U.K. Saving Ratio Falls to Record Low as Squeeze Takes Toll
(Bloomberg) -- The pressure on consumers from the soaring cost of living was laid bare Friday as Britain published its most complete picture of the economy in the first three months of the year.
Britons saved a smaller proportion of their incomes than at any time on record and household incomes adjusted for inflation fell for a third straight quarter, the longest stretch in 40 years, the Office for National Statistics said.
Gross domestic product as a whole grew an unrevised 0.2 percent, the weakest in a year. Consumer spending, which kept the economy going in the aftermath of the Brexit vote, grew at half of the pace of the previous quarter. The pound fell.
Separate figures showed the current-account deficit widening, though remaining well below recent quarterly averages.
For Bank of England Governor Mark Carney, the debate over when to raise interest rates hinges among other things on whether business activity picks to compensate for the weakness of consumer spending.
Friday’s figures show business investment rising an annual 0.7 percent, the best performance in more than a year. There was also some good news from the dominant services industry, where retailers helped output grow 0.2 percent in April. That puts the economy on course for 0.4 percent growth in the second quarter and keeps open the possibility of a rise in the U.K. benchmark rate when policy makers next meet on Aug. 3, according to Scotiabank economist Alan Clarke.
“The BOE rate call for August is still on a knife edge,” Clarke said. “We were hoping for a clear-cut signal, but didn’t get one. Unfortunately, that is going to leave us in agony for another month” as any data in that period could tip the balance, he said.
The low level of the saving ratio, now clearly below 2 percent, means households have little in reserve as they are forced to spend more and more simply to maintain the same standard of living. A GfK report Friday showed consumer confidence falling to its lowest level since just after the Brexit vote, with this month’s inconclusive election adding to people’s concerns.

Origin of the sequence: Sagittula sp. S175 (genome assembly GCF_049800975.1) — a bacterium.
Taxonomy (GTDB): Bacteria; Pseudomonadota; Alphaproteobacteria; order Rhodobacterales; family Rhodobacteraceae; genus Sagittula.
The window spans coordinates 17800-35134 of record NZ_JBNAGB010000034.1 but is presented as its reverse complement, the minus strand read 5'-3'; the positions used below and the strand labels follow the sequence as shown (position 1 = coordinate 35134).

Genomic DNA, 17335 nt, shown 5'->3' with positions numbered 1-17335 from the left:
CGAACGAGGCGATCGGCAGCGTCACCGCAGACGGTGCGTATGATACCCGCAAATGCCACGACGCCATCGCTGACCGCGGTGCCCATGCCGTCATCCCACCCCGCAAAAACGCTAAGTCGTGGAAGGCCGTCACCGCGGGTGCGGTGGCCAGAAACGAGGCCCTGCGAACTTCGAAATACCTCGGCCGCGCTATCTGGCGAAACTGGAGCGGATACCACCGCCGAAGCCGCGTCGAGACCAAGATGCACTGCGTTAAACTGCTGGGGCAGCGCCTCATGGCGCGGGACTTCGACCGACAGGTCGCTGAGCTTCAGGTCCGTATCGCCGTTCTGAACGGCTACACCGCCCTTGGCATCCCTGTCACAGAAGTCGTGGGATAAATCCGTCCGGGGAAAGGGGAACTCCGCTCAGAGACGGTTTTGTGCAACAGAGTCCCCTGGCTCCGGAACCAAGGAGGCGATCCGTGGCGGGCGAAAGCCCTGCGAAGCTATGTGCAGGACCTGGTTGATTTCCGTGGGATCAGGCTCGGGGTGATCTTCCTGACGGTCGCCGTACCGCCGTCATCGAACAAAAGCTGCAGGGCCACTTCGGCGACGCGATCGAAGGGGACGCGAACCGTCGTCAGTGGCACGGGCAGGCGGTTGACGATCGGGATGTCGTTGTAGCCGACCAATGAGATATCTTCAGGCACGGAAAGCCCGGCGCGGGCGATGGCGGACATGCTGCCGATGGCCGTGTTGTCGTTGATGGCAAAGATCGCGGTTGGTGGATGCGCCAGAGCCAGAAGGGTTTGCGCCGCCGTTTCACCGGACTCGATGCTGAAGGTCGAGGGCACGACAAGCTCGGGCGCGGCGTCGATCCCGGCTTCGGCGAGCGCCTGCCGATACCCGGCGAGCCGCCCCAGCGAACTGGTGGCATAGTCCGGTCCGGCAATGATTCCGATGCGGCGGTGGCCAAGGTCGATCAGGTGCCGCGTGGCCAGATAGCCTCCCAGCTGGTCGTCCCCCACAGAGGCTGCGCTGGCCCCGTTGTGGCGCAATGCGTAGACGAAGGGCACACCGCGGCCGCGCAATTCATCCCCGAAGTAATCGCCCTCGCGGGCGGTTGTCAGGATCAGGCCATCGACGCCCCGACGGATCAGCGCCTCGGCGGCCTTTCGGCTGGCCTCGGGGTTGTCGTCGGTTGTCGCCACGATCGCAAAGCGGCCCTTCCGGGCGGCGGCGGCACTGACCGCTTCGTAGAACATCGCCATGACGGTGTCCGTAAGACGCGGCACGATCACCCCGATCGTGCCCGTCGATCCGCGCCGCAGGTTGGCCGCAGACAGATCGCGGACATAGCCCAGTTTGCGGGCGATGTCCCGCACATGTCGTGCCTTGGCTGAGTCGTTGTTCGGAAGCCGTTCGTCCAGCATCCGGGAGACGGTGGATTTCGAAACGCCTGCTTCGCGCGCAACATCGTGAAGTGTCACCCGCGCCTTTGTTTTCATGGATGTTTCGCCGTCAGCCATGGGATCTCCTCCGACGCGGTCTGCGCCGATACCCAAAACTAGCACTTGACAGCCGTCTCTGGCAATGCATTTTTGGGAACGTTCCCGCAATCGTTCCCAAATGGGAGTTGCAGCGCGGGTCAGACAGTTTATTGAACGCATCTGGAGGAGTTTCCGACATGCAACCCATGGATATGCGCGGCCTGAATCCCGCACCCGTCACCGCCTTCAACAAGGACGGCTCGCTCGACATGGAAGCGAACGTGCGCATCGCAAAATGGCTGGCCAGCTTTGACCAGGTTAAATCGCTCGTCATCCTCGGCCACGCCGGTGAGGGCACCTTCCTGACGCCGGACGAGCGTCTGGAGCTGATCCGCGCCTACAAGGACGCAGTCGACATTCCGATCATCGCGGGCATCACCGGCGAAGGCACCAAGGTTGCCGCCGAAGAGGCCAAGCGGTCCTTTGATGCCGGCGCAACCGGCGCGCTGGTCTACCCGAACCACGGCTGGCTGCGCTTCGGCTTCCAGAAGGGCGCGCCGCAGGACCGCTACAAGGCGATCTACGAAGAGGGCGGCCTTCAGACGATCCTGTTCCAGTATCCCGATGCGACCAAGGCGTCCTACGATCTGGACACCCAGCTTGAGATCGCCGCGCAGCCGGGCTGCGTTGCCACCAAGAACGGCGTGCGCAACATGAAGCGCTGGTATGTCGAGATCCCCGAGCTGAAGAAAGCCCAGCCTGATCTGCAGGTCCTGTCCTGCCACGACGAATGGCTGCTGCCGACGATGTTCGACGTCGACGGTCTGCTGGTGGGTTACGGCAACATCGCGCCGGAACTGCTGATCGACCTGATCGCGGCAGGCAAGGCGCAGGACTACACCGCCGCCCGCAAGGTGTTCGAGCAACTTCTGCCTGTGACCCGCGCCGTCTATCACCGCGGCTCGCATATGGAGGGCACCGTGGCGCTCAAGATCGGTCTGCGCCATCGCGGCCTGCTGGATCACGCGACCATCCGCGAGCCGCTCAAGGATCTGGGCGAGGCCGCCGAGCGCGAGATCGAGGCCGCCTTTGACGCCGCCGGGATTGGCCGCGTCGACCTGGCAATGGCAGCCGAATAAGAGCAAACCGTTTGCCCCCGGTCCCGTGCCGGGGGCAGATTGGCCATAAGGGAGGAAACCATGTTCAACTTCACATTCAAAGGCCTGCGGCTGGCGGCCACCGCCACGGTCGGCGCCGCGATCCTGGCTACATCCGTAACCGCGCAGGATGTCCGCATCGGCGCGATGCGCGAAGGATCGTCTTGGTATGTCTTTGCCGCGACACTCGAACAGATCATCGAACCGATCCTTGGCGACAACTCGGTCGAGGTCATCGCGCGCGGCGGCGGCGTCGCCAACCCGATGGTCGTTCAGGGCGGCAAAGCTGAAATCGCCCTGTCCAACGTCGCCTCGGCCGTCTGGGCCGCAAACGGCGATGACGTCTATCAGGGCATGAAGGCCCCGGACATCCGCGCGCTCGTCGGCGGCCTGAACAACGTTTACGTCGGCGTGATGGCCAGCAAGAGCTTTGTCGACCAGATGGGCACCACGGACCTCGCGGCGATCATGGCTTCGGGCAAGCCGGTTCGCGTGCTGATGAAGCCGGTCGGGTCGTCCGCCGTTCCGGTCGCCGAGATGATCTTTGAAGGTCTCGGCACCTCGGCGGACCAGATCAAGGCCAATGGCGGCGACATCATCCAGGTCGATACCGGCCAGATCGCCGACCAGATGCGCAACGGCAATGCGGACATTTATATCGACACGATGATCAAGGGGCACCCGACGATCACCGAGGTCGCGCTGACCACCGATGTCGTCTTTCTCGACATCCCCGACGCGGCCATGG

The pound fell against the dollar and was at $1.2979 as of 12:50 p.m. London time, down 0.2 percent on the day.
The ONS figures show:
- The saving ratio fell to 1.7 percent, the lowest since records began in 1963, from 3.3 percent in the previous quarter and “the underlying trend is for a continued fall,” according to the ONS. Higher taxes reducing disposable income partly explain the latest decline.
- Real household disposable income fell 1.4 percent, the biggest decline since the first quarter of 2013. Real incomes last fell for three straight quarters between 1976 and 1977. Real income per head dropped 1.6 percent and was down 2.1 percent from a year earlier -- the biggest annual decline in more than five years.
- Consumer spending rose an upwardly revised 0.4 percent versus 0.7 percent growth in fourth quarter. Services rose a downwardly revised 0.1 percent, with business services barely offsetting declines in consumer-facing industries such as retail and accommodation.
- Net trade knocked 0.8 percentage point off GDP.
- GDP grew 2 percent from a year earlier. Annualized growth in the first quarter stood at 0.9 percent compared with 1.4 percent in the U.S.
- The current-account deficit widened to 16.9 billion pounds ($22 billion), or 3.4 percent of GDP. The deficit in the previous quarter was 12.1 billion pounds.
- Trade deficit widened sharply to 8.3 billion pounds, though the previous quarter was flattered by non-monetary gold leaving the U.K.
- The income deficit -- the gap between what British investors earn on their foreign investments and what foreigners earn on their investments in Britain -- grew to 2.5 billion pounds.
While a weaker sterling is aiding the current account for now, the BOE has highlighted the risks posed by Britain quitting the European Union.
“The U.K. relies on the kindness of strangers at a time when risks to trade, investment and financial fragmentation have increased,” Carney said in a speech this month.